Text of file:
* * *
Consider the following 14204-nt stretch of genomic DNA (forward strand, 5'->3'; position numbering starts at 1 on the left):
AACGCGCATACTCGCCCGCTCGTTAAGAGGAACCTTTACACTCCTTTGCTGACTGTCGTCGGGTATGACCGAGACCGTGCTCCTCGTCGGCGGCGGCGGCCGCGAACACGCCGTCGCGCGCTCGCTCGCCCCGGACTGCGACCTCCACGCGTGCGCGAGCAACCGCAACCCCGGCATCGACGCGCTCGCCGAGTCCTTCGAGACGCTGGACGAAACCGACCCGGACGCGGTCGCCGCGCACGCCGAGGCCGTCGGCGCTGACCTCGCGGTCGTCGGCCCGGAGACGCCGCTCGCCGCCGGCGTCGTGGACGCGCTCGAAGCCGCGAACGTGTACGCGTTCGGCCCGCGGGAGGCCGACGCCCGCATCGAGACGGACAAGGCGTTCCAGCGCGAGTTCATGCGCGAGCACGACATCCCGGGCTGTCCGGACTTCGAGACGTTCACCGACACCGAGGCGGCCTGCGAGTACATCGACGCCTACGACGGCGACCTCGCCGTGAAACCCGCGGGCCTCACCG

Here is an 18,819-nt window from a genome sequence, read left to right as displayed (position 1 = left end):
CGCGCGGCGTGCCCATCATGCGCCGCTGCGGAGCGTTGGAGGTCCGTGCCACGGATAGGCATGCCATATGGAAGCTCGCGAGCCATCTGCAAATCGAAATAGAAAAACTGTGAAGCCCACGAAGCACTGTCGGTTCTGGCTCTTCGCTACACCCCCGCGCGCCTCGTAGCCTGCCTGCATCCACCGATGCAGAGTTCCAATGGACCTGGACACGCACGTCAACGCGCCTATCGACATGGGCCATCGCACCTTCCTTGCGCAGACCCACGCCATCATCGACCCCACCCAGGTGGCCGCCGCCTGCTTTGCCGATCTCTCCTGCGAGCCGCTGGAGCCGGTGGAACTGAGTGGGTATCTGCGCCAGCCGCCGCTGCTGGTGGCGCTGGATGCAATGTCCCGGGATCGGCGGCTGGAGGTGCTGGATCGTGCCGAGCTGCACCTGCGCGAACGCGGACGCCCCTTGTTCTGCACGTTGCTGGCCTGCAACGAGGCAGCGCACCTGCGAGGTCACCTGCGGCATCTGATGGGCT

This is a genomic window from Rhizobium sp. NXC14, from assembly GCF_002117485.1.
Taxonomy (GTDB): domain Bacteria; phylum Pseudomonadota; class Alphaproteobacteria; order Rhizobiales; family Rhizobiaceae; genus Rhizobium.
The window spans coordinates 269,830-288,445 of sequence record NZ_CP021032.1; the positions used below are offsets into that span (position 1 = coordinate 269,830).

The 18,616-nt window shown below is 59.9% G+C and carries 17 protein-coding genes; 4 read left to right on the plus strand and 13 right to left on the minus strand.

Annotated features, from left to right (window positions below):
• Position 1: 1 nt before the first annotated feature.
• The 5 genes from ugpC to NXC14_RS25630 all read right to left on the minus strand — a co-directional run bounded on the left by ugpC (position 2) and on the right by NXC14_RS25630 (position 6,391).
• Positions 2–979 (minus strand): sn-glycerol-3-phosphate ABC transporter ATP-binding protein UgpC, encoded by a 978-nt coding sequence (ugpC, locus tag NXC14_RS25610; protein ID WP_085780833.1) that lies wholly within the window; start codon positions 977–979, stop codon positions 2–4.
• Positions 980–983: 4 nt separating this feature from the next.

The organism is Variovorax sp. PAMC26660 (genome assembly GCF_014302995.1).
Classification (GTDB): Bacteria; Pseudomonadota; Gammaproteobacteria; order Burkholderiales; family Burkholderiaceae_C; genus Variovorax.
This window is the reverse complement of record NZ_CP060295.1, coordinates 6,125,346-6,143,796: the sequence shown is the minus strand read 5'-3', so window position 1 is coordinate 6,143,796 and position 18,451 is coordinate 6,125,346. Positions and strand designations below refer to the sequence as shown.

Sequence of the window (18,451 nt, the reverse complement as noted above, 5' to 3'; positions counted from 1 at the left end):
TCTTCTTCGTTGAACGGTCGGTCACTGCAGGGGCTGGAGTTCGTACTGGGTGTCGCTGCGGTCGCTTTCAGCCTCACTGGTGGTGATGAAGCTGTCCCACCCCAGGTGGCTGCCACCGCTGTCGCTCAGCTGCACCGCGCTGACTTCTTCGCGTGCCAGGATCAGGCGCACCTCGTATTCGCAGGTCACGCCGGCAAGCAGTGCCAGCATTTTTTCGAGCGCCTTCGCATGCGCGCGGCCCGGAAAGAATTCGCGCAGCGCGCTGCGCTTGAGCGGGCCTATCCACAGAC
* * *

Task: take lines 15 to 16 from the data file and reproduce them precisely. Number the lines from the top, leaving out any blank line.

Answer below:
Classification (GTDB): Bacteria; Pseudomonadota; Gammaproteobacteria; order Burkholderiales; family Burkholderiaceae_C; genus Variovorax.
This window is the reverse complement of record NZ_CP060295.1, coordinates 6,125,346-6,143,796: the sequence shown is the minus strand read 5'-3', so window position 1 is coordinate 6,143,796 and position 18,451 is coordinate 6,125,346. Positions and strand designations below refer to the sequence as shown.